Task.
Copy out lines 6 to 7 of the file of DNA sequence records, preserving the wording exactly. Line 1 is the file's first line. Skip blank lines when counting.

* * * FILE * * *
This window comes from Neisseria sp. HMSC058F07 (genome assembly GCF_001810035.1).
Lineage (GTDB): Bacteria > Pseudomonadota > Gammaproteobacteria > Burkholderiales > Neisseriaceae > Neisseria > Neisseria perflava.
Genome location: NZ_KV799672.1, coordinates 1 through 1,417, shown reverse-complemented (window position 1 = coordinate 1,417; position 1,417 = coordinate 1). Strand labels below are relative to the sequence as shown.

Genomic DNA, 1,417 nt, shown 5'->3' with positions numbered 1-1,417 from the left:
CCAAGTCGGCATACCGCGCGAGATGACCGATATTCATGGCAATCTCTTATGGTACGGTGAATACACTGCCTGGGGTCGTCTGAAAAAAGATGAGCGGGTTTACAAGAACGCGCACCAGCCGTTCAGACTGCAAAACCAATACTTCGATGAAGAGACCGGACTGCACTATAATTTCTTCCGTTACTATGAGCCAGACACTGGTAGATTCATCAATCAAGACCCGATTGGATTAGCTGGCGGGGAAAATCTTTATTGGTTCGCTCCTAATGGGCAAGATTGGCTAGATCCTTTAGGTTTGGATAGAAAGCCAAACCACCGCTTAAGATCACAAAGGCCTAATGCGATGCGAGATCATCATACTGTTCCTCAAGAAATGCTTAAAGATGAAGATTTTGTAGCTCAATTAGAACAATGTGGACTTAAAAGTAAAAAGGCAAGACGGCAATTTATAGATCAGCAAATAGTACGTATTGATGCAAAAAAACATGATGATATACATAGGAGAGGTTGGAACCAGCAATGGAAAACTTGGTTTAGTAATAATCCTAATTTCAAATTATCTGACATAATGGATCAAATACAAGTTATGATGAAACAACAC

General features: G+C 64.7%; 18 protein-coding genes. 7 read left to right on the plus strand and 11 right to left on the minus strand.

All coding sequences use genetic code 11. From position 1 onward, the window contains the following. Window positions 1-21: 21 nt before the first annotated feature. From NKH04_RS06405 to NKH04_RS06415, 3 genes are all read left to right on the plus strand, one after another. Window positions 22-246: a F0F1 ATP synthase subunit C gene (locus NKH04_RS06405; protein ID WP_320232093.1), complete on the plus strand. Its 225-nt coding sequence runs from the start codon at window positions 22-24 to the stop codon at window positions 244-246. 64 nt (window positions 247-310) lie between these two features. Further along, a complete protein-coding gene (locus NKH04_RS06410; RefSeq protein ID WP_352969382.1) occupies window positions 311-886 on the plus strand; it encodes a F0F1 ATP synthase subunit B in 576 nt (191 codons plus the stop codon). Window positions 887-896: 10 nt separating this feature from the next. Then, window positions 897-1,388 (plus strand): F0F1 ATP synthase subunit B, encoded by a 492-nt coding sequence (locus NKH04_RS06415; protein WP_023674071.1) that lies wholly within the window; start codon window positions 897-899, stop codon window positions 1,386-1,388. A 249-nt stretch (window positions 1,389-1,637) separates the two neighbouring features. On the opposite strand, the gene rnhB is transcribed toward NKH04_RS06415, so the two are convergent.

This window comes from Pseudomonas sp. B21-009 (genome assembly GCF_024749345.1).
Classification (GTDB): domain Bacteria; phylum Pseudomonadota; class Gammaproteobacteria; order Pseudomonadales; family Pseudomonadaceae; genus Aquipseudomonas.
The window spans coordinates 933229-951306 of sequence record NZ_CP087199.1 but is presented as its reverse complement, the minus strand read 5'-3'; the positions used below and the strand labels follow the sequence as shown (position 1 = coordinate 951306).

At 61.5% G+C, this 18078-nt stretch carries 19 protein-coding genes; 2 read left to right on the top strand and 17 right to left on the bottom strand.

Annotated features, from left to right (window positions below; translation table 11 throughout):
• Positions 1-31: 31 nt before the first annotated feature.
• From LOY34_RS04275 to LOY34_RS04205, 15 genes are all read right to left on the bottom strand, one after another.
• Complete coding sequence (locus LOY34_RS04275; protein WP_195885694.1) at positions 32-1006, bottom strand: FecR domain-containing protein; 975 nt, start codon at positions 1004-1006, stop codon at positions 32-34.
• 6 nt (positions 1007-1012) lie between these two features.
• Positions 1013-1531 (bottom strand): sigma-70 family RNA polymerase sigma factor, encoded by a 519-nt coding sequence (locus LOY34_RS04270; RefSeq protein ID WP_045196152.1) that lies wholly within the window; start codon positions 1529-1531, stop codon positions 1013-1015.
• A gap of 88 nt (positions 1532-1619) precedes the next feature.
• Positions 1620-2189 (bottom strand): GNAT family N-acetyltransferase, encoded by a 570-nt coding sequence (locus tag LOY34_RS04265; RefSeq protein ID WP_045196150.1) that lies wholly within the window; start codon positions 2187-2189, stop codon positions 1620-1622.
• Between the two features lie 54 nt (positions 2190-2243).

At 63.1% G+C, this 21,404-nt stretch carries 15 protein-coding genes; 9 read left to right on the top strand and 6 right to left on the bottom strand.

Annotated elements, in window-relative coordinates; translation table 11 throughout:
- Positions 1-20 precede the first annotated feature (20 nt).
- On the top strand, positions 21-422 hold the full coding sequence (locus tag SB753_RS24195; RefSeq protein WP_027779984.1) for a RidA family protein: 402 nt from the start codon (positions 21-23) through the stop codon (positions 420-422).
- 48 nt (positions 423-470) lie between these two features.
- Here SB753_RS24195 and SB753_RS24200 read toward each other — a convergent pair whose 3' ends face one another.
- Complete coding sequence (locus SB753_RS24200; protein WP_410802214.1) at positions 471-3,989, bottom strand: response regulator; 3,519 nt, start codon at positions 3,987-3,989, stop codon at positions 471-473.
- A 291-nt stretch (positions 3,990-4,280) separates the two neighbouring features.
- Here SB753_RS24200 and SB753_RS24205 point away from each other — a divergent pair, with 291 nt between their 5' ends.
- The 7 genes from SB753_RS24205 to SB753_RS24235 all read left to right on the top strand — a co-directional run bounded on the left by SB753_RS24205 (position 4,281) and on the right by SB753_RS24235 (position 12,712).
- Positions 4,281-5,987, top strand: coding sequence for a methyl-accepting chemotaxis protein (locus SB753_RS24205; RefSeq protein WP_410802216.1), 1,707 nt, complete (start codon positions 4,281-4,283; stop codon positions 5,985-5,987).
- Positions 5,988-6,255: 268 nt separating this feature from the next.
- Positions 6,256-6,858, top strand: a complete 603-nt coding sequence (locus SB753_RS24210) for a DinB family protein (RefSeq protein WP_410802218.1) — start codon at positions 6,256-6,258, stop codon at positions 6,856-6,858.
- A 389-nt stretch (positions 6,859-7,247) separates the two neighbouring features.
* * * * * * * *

General features: G+C 64.7%; 18 protein-coding genes. 7 read left to right on the plus strand and 11 right to left on the minus strand.

All coding sequences use genetic code 11. From position 1 onward, the window contains the following. Window positions 1-21: 21 nt before the first annotated feature. From NKH04_RS06405 to NKH04_RS06415, 3 genes are all read left to right on the plus strand, one after another. Window positions 22-246: a F0F1 ATP synthase subunit C gene (locus NKH04_RS06405; protein ID WP_320232093.1), complete on the plus strand. Its 225-nt coding sequence runs from the start codon at window positions 22-24 to the stop codon at window positions 244-246. 64 nt (window positions 247-310) lie between these two features. Further along, a complete protein-coding gene (locus NKH04_RS06410; RefSeq protein ID WP_352969382.1) occupies window positions 311-886 on the plus strand; it encodes a F0F1 ATP synthase subunit B in 576 nt (191 codons plus the stop codon). Window positions 887-896: 10 nt separating this feature from the next. Then, window positions 897-1,388 (plus strand): F0F1 ATP synthase subunit B, encoded by a 492-nt coding sequence (locus NKH04_RS06415; protein WP_023674071.1) that lies wholly within the window; start codon window positions 897-899, stop codon window positions 1,386-1,388. A 249-nt stretch (window positions 1,389-1,637) separates the two neighbouring features. On the opposite strand, the gene rnhB is transcribed toward NKH04_RS06415, so the two are convergent.